The Commerce Department reported(.pdf) that retail sales were unchanged in July following a modest 0.2 percent gain in June and, for the second month in a row, auto sales declined.
Motor vehicle sales dropped 0.2 percent after falling 0.3 percent the month prior, but the July weakness was not only in autos as retailers in five of the thirteen major categories reported lower receipts. Excluding motor vehicles, sales rose just 0.1 percent and, excluding both autos and gasoline, sales were also up just 0.1 percent.
General merchandise stores saw sales drop 0.5 percent and smaller declines were reported at furniture stores, electronics stores, and at nonstore retailers (e.g., internet sales). Strength was reported at clothing stores and health stores where sales rose 0.4 percent and miscellaneous store retailers saw an even larger increase of 0.9 percent for the month.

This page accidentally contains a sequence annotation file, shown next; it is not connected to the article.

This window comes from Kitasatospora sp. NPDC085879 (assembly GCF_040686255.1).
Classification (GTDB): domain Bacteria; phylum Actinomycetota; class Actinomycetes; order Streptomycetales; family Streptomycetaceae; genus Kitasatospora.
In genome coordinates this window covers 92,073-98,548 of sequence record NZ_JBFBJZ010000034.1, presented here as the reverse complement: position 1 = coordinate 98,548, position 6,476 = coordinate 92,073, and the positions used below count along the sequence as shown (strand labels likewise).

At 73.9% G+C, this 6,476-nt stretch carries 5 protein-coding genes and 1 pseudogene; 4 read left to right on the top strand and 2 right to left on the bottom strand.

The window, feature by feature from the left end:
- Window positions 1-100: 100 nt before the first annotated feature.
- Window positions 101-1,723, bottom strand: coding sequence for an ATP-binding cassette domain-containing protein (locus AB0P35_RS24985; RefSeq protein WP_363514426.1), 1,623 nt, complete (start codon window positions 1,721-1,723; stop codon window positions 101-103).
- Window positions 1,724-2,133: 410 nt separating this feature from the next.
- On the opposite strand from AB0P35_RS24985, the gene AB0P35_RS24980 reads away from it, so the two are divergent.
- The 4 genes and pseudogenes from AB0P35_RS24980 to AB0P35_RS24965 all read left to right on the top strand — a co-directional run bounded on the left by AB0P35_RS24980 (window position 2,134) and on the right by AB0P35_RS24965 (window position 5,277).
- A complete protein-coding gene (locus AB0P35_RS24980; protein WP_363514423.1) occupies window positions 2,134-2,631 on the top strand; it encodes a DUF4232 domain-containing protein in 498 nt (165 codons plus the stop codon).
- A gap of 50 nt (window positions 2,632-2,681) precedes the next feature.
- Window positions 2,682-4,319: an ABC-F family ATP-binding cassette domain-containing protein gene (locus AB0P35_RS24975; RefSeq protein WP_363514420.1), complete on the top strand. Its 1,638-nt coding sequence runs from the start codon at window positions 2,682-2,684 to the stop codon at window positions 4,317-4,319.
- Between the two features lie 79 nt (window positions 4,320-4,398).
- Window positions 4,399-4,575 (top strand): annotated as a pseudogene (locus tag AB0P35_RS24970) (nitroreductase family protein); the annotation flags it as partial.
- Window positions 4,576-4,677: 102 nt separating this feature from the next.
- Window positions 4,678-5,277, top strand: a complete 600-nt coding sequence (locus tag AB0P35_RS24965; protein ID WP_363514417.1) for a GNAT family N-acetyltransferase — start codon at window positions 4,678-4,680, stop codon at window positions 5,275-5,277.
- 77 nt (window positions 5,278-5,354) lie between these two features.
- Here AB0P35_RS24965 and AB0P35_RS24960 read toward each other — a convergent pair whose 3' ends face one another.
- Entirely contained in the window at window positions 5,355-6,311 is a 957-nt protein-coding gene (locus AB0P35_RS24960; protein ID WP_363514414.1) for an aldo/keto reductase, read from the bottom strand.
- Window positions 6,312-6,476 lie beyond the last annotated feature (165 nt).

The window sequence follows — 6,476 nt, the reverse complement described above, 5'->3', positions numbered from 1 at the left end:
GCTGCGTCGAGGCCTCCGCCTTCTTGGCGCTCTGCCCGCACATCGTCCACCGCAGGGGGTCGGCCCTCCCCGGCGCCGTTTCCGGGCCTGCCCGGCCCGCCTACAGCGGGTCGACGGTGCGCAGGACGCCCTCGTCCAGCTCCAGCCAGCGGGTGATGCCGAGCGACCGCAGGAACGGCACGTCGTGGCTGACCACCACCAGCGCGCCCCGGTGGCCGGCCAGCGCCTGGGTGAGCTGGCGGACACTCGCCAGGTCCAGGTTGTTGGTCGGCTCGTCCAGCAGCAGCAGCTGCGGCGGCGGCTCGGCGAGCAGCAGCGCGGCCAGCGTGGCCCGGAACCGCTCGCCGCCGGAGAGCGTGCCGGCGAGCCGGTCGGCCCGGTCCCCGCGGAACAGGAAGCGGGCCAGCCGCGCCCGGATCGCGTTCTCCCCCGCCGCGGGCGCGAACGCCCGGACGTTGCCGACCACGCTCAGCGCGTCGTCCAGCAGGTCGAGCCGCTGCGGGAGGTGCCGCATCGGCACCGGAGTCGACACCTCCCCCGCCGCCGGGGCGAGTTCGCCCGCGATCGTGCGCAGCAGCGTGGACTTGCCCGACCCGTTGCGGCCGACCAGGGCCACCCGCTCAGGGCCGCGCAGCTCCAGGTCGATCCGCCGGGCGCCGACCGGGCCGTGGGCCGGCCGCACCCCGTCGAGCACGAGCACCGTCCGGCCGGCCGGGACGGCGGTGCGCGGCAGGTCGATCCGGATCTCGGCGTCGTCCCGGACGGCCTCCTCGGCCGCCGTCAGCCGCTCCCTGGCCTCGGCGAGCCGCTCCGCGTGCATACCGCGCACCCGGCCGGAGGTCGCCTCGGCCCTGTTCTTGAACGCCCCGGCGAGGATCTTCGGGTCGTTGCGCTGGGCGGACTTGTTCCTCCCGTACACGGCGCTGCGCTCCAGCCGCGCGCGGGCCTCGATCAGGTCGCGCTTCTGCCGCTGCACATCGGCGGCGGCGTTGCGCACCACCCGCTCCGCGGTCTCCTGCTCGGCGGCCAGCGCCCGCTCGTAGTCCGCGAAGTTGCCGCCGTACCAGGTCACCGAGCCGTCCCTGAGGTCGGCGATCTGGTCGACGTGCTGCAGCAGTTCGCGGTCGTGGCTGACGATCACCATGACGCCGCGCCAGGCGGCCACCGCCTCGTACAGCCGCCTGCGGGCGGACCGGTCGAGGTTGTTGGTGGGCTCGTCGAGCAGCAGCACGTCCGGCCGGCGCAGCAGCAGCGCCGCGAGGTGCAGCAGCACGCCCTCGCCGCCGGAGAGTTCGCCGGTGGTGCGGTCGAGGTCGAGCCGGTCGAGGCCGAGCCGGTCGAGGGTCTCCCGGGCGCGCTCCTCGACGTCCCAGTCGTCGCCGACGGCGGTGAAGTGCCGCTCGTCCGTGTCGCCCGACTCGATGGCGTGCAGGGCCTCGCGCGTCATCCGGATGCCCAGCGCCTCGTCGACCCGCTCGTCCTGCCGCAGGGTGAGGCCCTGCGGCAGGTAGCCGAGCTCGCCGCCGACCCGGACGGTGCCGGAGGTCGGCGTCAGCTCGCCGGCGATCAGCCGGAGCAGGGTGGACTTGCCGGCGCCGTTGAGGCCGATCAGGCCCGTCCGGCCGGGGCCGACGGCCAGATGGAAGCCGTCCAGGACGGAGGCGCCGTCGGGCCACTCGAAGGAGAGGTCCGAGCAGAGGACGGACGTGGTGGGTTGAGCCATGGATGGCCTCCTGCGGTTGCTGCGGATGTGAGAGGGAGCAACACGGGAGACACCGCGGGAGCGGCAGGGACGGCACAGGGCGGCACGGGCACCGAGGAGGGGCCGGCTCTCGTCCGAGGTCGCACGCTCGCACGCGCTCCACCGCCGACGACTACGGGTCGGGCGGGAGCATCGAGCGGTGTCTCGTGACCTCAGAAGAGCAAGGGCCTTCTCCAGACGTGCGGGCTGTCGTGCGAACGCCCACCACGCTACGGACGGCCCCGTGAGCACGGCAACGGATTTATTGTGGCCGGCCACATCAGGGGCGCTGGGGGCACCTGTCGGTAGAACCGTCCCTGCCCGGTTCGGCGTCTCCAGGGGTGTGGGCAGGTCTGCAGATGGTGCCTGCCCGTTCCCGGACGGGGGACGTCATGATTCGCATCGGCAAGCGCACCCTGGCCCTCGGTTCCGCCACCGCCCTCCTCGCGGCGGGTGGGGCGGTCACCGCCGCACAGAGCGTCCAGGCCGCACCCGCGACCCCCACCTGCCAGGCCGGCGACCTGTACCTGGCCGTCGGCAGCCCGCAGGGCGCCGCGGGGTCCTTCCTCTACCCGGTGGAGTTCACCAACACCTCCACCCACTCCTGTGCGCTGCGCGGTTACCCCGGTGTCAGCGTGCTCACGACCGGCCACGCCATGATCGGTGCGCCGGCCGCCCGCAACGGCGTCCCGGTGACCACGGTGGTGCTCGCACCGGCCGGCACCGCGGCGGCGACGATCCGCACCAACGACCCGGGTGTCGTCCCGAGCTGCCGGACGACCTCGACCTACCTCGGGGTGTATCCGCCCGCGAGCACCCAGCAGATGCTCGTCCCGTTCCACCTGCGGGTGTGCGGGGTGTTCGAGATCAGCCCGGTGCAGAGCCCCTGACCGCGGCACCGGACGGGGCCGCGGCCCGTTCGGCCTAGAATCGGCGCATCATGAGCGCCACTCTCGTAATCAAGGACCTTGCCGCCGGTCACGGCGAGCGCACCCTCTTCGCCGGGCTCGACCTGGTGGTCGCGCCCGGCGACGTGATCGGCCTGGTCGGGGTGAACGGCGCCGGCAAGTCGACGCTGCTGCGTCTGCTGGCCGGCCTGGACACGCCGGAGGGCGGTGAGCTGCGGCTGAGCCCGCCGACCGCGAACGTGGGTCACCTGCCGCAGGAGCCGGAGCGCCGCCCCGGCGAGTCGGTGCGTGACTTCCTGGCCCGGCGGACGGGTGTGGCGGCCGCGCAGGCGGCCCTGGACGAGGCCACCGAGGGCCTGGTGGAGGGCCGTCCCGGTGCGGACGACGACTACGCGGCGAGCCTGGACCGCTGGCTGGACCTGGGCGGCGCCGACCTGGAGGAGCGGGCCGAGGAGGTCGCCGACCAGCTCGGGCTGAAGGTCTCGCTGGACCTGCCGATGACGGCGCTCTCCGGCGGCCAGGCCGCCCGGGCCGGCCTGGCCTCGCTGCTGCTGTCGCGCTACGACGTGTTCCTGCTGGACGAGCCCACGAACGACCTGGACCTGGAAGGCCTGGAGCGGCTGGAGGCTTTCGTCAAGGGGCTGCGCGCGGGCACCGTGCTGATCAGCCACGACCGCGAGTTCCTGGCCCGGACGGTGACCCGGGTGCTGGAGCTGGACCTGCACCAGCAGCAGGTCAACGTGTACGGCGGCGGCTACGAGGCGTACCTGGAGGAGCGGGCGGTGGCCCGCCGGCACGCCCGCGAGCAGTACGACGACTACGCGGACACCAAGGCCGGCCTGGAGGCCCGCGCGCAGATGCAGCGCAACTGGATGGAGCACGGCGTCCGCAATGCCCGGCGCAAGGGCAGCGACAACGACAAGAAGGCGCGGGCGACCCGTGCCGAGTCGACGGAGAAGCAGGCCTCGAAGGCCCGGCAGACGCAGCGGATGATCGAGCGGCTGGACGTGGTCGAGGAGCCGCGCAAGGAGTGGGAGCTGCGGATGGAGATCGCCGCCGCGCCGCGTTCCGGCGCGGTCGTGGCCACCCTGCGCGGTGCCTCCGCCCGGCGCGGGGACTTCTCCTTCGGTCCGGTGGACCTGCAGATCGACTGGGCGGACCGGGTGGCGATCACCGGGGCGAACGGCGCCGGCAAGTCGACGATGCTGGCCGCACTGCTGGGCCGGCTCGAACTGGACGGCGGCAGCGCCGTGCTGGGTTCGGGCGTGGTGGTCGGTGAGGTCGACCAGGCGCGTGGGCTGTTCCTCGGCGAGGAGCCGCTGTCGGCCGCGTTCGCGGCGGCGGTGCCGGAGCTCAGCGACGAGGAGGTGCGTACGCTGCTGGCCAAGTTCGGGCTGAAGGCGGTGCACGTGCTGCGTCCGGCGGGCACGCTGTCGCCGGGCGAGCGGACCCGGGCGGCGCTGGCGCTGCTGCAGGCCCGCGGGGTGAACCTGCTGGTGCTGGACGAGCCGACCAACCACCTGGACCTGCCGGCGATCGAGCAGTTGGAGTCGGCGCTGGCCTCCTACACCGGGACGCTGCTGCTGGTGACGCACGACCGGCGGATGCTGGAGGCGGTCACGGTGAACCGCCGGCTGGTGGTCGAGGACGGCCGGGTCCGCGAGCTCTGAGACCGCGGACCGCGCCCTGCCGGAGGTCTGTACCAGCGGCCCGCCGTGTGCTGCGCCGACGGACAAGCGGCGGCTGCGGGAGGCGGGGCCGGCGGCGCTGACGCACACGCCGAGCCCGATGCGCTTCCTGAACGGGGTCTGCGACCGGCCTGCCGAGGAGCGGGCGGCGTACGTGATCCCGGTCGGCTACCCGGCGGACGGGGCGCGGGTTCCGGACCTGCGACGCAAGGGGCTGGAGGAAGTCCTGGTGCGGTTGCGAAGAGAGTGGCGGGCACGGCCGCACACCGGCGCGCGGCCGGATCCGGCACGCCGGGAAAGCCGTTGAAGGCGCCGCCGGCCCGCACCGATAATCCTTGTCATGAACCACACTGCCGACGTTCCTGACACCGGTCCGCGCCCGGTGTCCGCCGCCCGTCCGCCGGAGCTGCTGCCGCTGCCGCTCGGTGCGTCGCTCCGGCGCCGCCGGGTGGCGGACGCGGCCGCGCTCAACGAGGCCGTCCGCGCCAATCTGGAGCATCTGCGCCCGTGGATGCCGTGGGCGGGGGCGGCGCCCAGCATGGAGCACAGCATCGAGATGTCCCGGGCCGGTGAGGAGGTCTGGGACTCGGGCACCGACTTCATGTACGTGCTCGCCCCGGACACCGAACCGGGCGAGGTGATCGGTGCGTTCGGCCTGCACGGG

After robust GDP growth during most of the second quarter, it appears the American consumer may be taking a break over the summer, at least when it comes to buying cars.